The first half can be seen here.

The second half can be seen here.

. . . . .

Here are some random samples:

. . . . . -=-=-=-=- . . . . .

. . . . . -=-=-=-=- . . . . .

. . . . . -=-=-=-=- . . . . .

See the rest here.

Next time, a real blog post. Promise.



Plugging Away

Tuesday, February 7th, 2012

In lieu of a regular blog post, I figured I’d leave a sample of the illustrated guide to crimlaw I’m doing on Tumblr (a link to the full series is over there on the right). Regular writing will resume shortly. Enjoy.




Still here

Wednesday, January 11th, 2012

We haven’t gone anywhere.

Well, actually we did. We spent a couple of weeks visiting family for Christmas and New Year’s. And then took a week getting back on top of work. In the meantime, a dozen great post topics have come to mind only to be forgotten (or, if we happened to have a pencil handy, rapidly jotted down for later rejection).

Still, we’ve managed to put out some more installments in our illustrated guide to criminal law. Part 8 on actus reus just went up, and you can click the link at the right to see the whole series. Next up is attempt, then we’ll cover strict liability, liability for the acts of others, defenses, where the law comes from, examples of crimes, the rule of law, terrorism… and then we’ll get to the procedural, constitutional and policy stuff. Enjoy!

But we’re not neglecting the blog. We’ll be back shortly.

Be Right Back

Wednesday, December 21st, 2011

Any SEO guru worth his fee will tell you that, once your blog gets some mention or award or whatnot, you need to pump out a lot of content right away. Otherwise, people who come to visit out of curiosity will stop coming back when they don’t see updates. And I have no reason to doubt that they’re right.

Nevertheless, we don’t write this for the hits. So after the ABA Journal very kindly put us on their blawg list a couple of weeks ago, we didn’t start churning out more posts — on the contrary, we’ve only had one substantive post since then. There has been plenty to write about, but we just haven’t gotten to it.

The reason, of course, is that we started doing our illustrated guide to criminal law about the same time, and the response has been so unexpected and overwhelming that we’ve felt obligated to get at least the introductory sections finished before the holidays. Starting off with first principles, we’ve covered what crime and punishment are, and the various purposes of punishment, and now we’re working on a sixth installment on mens rea and culpability. With any luck, we’ll have that out this week.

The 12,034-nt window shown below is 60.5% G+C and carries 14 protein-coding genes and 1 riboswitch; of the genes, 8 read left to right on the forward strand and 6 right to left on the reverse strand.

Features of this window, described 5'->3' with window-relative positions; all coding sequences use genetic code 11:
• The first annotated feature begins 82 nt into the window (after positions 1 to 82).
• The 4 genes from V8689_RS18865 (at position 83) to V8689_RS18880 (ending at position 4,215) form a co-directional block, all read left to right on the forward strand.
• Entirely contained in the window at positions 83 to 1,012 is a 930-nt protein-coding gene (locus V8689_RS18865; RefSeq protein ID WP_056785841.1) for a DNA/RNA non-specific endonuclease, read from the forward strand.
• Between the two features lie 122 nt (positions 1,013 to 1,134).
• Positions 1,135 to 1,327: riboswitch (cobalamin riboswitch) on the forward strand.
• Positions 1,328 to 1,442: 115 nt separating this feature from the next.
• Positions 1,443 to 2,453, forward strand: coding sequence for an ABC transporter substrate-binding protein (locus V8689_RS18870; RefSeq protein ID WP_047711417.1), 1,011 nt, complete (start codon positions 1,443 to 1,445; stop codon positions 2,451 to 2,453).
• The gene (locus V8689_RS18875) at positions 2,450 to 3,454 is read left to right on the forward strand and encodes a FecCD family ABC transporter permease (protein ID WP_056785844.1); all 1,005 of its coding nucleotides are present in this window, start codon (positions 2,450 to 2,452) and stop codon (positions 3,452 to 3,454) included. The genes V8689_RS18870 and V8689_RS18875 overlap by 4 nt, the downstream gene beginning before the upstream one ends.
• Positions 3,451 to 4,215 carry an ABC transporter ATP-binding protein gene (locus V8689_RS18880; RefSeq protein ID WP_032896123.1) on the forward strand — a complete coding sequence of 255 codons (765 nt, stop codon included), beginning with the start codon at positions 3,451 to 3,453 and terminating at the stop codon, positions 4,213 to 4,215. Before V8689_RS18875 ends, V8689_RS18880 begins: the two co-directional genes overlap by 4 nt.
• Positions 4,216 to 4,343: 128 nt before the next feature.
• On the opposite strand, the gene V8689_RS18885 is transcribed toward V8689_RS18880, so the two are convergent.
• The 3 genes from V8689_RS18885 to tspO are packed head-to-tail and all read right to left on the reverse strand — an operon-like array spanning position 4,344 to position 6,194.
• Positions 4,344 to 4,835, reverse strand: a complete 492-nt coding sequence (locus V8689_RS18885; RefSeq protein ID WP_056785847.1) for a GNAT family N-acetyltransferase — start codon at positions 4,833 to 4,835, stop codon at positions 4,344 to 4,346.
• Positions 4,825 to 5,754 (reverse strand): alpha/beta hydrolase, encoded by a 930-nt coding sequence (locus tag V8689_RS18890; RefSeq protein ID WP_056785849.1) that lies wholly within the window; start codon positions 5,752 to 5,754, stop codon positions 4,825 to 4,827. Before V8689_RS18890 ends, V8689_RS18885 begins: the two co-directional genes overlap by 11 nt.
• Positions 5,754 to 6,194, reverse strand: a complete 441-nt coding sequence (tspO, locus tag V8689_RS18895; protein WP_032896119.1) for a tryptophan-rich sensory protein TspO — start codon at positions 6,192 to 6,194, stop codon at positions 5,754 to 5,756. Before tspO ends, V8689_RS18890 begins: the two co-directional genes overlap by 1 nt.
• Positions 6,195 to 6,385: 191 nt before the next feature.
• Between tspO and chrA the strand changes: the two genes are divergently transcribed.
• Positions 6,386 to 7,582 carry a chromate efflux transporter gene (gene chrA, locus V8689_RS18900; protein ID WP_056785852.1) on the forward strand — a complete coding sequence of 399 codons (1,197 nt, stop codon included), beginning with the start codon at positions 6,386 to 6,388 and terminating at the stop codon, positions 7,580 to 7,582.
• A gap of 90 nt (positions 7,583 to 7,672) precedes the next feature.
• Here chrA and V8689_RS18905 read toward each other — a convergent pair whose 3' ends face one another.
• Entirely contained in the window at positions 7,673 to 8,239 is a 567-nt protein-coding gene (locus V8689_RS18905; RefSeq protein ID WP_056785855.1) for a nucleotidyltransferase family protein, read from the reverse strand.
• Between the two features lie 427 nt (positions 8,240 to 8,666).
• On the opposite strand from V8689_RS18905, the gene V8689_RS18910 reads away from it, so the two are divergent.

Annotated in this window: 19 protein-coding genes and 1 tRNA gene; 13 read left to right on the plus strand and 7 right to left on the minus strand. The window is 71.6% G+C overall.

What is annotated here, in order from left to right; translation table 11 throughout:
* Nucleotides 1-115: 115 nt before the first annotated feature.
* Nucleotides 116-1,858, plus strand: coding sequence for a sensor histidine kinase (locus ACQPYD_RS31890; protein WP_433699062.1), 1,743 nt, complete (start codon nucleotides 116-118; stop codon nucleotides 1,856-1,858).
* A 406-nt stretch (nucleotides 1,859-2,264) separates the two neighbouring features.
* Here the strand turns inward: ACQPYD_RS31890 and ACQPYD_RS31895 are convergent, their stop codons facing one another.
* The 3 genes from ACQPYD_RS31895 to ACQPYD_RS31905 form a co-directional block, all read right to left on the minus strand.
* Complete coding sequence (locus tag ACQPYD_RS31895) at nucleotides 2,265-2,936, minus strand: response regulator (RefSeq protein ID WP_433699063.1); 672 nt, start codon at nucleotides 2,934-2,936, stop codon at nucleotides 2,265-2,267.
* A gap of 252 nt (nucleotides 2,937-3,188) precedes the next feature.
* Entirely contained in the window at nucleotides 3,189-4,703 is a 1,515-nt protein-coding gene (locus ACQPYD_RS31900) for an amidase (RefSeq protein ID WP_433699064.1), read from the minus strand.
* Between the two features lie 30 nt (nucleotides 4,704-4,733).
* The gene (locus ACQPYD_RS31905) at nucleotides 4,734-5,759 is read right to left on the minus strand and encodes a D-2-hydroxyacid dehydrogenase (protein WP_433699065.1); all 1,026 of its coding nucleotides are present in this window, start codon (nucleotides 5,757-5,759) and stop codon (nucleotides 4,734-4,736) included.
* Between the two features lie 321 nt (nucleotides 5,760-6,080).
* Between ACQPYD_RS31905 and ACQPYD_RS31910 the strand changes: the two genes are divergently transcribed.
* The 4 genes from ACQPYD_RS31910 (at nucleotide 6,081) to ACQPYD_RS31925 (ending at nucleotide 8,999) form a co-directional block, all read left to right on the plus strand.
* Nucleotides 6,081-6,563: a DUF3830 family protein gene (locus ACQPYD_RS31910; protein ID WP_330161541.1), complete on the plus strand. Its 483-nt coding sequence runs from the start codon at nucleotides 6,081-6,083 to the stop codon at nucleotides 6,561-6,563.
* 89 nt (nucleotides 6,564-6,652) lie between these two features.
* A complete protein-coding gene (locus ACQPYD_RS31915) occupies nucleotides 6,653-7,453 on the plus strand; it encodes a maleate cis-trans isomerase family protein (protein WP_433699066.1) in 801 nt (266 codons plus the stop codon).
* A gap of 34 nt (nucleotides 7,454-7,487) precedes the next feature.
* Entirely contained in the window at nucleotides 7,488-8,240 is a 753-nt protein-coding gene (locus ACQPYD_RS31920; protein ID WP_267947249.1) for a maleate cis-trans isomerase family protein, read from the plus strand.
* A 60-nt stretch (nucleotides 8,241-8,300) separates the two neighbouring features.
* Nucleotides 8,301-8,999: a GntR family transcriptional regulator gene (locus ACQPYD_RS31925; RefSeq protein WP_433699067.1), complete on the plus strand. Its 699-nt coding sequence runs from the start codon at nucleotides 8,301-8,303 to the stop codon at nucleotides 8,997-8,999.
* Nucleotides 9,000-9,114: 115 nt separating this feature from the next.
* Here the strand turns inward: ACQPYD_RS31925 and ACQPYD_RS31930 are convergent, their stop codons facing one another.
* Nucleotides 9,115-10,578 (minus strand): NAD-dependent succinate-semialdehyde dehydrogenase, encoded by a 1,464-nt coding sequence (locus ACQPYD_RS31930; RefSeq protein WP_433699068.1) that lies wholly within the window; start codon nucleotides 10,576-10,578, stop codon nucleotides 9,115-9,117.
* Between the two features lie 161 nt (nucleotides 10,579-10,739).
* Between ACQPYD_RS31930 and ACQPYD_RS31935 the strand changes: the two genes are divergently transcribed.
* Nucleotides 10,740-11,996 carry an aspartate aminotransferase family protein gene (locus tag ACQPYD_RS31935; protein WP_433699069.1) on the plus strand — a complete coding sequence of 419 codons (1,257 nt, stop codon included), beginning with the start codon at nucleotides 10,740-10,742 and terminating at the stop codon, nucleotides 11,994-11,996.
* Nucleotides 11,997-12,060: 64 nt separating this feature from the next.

And then we’re taking a break with the family, which usually means even less time to write than usual, so there might not be another update here until after New Year’s.

So if we don’t get a chance to rap at ya before then, here’s wishing you a merry Christmas, happy Hannukah, cool Kwanzaa, super Solstice, and a very happy New Year!

Best wishes,


Worth Watching

Friday, December 9th, 2011

Harry Morgan died this week. When we were in grade school, we knew him as Col. Potter on M*A*S*H and as the Sheriff in “The Apple Dumpling Gang,” two characters that seemed to our young eyes to be the most “real” on either show. But of course he did a lot more than that. Plenty of excellent eulogies have been written elsewhere, but we thought we’d share a clip from his old “Dragnet” days that seems as appropriate now as it did then.


So apparently we’ve got a Tumblr

Friday, December 2nd, 2011


So now we have a Tumblr.

It was bound to happen, really. There are plenty of questions, issues and misconceptions about criminal law; we like explaining things; we like drawing things (poorly); people like learning stuff with pictures… So doing a webcomic sort of guide to criminal law just seemed natural.

And making a Tumblr out of it makes more sense than posting them here on the blog. The voices are just too different to put them both in the same place. And Tumblr’s more of a visual medium.

We’re calling it “The Criminal Lawyer’s Guide to Criminal Law (with pictures!)” We are very creative with titles, as you probably are aware.

We’ve got several posts already planned out, and the first one is up here. They’re going to be very rudimentary at first, but soon we expect to have worked through to some tougher concepts.

It’s silly, sure… but it’s fun. We’ll get a kick out of it, even if nobody else does.


Thursday, December 1st, 2011

The Criminal Lawyer made the ABA Journal Blawg 100 today, much to our surprise. We are quietly proud.

Be sure to check out the list, there are a lot of excellent blogs there that might be new to you. And weren’t you just saying to yourself how you need some fresh stuff in your RSS reader?

During the month of December, the ABA Journal is having people vote for their favorites in each category. If you’re so inclined, you can give us an upvote in the “Criminal Justice” category here.

More importantly, we’d like to thank those who nominated us (whoever you are), and especially thank all of our sexy sexy readers. You guys are awesome, and not just because you have excellent taste in blogs.


Read These

Saturday, November 26th, 2011